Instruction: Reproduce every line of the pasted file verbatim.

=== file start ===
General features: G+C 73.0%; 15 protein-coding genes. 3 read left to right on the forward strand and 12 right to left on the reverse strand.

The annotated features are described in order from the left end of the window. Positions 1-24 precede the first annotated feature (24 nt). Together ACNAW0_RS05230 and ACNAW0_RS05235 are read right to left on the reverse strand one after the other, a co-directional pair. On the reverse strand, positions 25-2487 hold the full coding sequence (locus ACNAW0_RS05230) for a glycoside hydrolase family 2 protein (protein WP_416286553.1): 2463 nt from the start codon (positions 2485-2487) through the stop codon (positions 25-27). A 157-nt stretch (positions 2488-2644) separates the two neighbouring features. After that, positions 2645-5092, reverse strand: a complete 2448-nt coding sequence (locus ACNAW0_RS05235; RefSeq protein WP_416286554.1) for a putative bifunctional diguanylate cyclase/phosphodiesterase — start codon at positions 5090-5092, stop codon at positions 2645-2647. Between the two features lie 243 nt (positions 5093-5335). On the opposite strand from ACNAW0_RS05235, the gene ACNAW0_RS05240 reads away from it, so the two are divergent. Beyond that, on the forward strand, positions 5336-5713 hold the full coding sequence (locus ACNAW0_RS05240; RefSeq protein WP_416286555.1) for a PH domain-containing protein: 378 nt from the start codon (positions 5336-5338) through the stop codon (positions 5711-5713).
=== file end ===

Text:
General features: G+C 73.0%; 15 protein-coding genes. 3 read left to right on the forward strand and 12 right to left on the reverse strand.

The annotated features are described in order from the left end of the window. Positions 1-24 precede the first annotated feature (24 nt). Together ACNAW0_RS05230 and ACNAW0_RS05235 are read right to left on the reverse strand one after the other, a co-directional pair. On the reverse strand, positions 25-2487 hold the full coding sequence (locus ACNAW0_RS05230) for a glycoside hydrolase family 2 protein (protein WP_416286553.1): 2463 nt from the start codon (positions 2485-2487) through the stop codon (positions 25-27). A 157-nt stretch (positions 2488-2644) separates the two neighbouring features. After that, positions 2645-5092, reverse strand: a complete 2448-nt coding sequence (locus ACNAW0_RS05235; RefSeq protein WP_416286554.1) for a putative bifunctional diguanylate cyclase/phosphodiesterase — start codon at positions 5090-5092, stop codon at positions 2645-2647. Between the two features lie 243 nt (positions 5093-5335). On the opposite strand from ACNAW0_RS05235, the gene ACNAW0_RS05240 reads away from it, so the two are divergent. Beyond that, on the forward strand, positions 5336-5713 hold the full coding sequence (locus ACNAW0_RS05240; RefSeq protein WP_416286555.1) for a PH domain-containing protein: 378 nt from the start codon (positions 5336-5338) through the stop codon (positions 5711-5713).